ASCII (/ˈæski/ (About this sound listen) ASS-kee),:6 abbreviated from American Standard Code for Information Interchange, is a character encoding standard for electronic communication. ASCII codes represent text in computers, telecommunications equipment, and other devices. Most modern character-encoding schemes are based on ASCII, although they support many additional characters.

ASCII is the traditional name for the encoding system; the Internet Assigned Numbers Authority (IANA) prefers the updated name US-ASCII, which clarifies that this system was developed in the US and based on the typographical symbols predominantly in use there.

ASCII is one of a 1963 List of IEEE milestones.

ASCII was developed from telegraph code. Its first commercial use was as a seven-bit teleprinter code promoted by Bell data services. Work on the ASCII standard began on October 6, 1960, with the first meeting of the American Standards Association's (ASA) (now the American National Standards Institute or ANSI) X3.2 subcommittee. The first edition of the standard was published in 1963, underwent a major revision during 1967, and experienced its most recent update during 1986. Compared to earlier telegraph codes, the proposed Bell code and ASCII were both ordered for more convenient sorting (i.e., alphabetization) of lists, and added features for devices other than teleprinters.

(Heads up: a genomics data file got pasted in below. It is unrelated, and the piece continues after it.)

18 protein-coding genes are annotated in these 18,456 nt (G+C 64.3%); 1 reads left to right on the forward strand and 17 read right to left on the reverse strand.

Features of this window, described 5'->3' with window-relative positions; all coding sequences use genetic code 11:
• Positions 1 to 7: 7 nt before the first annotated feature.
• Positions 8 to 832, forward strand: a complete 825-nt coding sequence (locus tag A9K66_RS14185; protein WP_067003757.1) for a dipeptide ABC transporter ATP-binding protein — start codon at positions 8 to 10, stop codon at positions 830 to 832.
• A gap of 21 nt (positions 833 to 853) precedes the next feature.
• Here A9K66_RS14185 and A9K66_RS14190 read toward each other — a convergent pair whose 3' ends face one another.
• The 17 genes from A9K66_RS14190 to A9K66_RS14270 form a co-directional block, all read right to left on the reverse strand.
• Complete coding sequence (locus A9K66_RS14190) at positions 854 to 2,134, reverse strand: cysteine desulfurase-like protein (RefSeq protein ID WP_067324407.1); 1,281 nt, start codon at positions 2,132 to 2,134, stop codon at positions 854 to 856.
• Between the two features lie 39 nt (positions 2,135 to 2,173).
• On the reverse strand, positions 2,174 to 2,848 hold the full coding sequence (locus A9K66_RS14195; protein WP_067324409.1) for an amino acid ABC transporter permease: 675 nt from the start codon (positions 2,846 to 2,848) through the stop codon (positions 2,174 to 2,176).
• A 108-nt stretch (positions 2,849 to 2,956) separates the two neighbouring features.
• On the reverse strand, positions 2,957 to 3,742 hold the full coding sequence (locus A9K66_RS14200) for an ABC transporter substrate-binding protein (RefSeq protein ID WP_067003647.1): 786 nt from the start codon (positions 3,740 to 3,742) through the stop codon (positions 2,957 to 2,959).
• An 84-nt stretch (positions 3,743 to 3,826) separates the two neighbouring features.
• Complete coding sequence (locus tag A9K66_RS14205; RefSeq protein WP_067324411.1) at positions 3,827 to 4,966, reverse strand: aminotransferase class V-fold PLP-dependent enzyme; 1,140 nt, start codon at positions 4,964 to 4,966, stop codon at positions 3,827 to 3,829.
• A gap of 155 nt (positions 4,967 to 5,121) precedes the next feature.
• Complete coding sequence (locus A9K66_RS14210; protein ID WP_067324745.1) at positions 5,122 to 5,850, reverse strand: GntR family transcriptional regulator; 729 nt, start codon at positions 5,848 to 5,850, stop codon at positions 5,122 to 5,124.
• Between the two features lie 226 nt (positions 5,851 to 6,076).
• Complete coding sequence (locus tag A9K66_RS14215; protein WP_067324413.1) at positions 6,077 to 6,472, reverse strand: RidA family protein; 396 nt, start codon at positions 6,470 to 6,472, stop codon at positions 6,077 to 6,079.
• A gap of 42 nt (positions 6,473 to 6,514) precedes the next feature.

Originally based on the English alphabet, ASCII encodes 128 specified characters into seven-bit integers as shown by the ASCII chart above. Ninety-five of the encoded characters are printable: these include the digits 0 to 9, lowercase letters a to z, uppercase letters A to Z, and punctuation symbols. In addition, the original ASCII specification included 33 non-printing control codes which originated with Teletype machines; most of these are now obsolete.

For example, lowercase i would be represented in the ASCII encoding by binary 1101001 = hexadecimal 69 (i is the ninth letter) = decimal 105.

This page was last edited on 22 June 2018, at 17:52 (UTC).
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